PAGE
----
Sarah Stevenson is the textile and clothing designer behind Sarah Stevenson Design, a beautiful line of luxury womenswear based in Canada. Sarah creates everything from print to finished garment, and was gracious enough to share some insights into her design background and work process.
1. How did you get into textile design? Have you always been interested in fashion or did you ever have a different career path in mind?
I’ve always loved fashion but I didn’t consider it until quite recently. I studied Psychology & Fine Arts in university and afterwards, while I was studying to be a therapist I realized that it wasn’t the right choice. I did a lot of soul searching & asked myself what my wildest dream job would be and I discovered that I wanted to be a designer – so I went back to school to study fashion. While I was learning about clothing design I felt like something was missing & I wanted to add more to my pieces. That’s when I became really interested in Textile Design & sought out an internship with Canadian Textile Designer Virginia Johnson. After college I applied for a Masters in Fashion & Textile Design in Milan, Italy and got it! It was there that my passion for textile design really emerged & over that year I developed my skills immensely.
It was a big risk to take and it definitely is not the most stable career but I followed my heart & it led me to where I am today.
2. Can you tell us a little about your design process? What is the most challenging part of the process for you? How about the most fun part?
I am an artist first and foremost so I always start working by hand – it feels the most organic to me. Sometimes I have an idea that I work towards & other times I just start drawing or painting and then build on it. From there I work in Photoshop and Illustrator to get my images ready to print onto fabric. The most fun part is seeing my art transferred onto the fabric – it is like Christmas morning!
3. What would you consider to be your most proud achievement so far?
Receiving the full scholarship to study my Masters in Fashion & Textile Design at the Istituto Europeo di Design & having my work recognized & appreciated by international fashion editors & celebrities.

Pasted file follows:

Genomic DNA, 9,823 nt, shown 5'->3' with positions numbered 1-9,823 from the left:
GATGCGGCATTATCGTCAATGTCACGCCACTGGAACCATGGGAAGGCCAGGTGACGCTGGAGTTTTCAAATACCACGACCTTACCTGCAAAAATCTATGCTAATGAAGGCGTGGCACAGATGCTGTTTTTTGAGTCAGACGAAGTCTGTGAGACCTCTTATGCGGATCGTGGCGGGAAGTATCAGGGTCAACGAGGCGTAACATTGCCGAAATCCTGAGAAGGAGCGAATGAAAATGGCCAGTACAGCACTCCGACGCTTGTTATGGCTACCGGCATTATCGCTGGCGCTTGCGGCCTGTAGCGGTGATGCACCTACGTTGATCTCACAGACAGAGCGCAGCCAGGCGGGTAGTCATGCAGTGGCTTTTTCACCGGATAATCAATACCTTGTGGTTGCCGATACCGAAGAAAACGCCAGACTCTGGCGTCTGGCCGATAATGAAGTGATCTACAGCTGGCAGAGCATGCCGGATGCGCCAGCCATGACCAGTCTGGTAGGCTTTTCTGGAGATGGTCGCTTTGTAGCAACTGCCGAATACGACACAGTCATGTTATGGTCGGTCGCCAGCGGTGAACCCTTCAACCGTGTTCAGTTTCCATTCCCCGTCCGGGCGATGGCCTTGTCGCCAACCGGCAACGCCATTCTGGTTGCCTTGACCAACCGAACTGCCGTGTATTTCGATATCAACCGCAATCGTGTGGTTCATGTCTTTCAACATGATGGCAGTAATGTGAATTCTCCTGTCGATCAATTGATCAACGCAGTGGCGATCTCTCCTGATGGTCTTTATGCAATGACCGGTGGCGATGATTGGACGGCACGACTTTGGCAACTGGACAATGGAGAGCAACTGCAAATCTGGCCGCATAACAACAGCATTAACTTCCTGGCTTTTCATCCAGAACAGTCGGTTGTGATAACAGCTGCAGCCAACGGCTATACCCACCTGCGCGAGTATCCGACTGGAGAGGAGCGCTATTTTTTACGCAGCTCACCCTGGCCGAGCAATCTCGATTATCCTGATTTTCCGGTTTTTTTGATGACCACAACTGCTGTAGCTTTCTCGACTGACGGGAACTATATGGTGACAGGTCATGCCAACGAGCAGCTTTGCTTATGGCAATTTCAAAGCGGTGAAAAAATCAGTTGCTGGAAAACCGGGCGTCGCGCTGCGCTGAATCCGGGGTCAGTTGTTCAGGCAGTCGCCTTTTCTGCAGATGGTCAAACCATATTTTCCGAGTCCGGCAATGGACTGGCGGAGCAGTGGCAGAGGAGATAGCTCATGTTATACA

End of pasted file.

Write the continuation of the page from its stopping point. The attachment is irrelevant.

4. What is the atmosphere/energy like in your studio? Frantic? Zen? Is your workspace messy or does it stay neat and organized?
When I’m painting it can get messy – but thats part of the process. You have to allow yourself to let your guard down & run away with your ideas. It is the only way I know how to work & I can’t imagine being creative without getting my hands dirty! The atmosphere is pretty relaxed – I always listen to great music while I work which really helps me to get in the mood.
(A few shots taken around Sarah’s studio–design books, a calendar, fabric swatches and some of her dresses.)
5. What music is usually playing in your studio?
I have a very eclectic taste in music & I’m always updating my playlists with new artists. Lately I’ve been listening a lot to The Lumineers, Vampire Weekend, The XX, The Drums, Of Monsters & Men & Patrick Kelly.
6. What are your favorite sources for design inspiration? Favorite print & pattern trends?
Sources come from literally everywhere! Nature never has a shortage of inspiration to draw from but I take inspiration from anything that moves me! For Spring/Summer 2013 I was really inspired my Moroccan culture & I wanted to reinterpret their ceramics. I think when you look at it you can see a nod to that culture but I took it apart & reconstructed it in a way that is completely my own.
7. Do you have any advice for aspiring designers hoping to break into the textile field?
Put yourself into your work – change it up and do something different! Have your own point of view – its great to take inspiration from other textile designers but find a way to then reinterpret it and make it your own!
I was so inspired by Sarah’s answers and her decision to take a risk and follow her true passion! She is currently working on building up her freelance textile design business and seeking representation for her prints. You can see more of Sarah’s fabulous work at her website.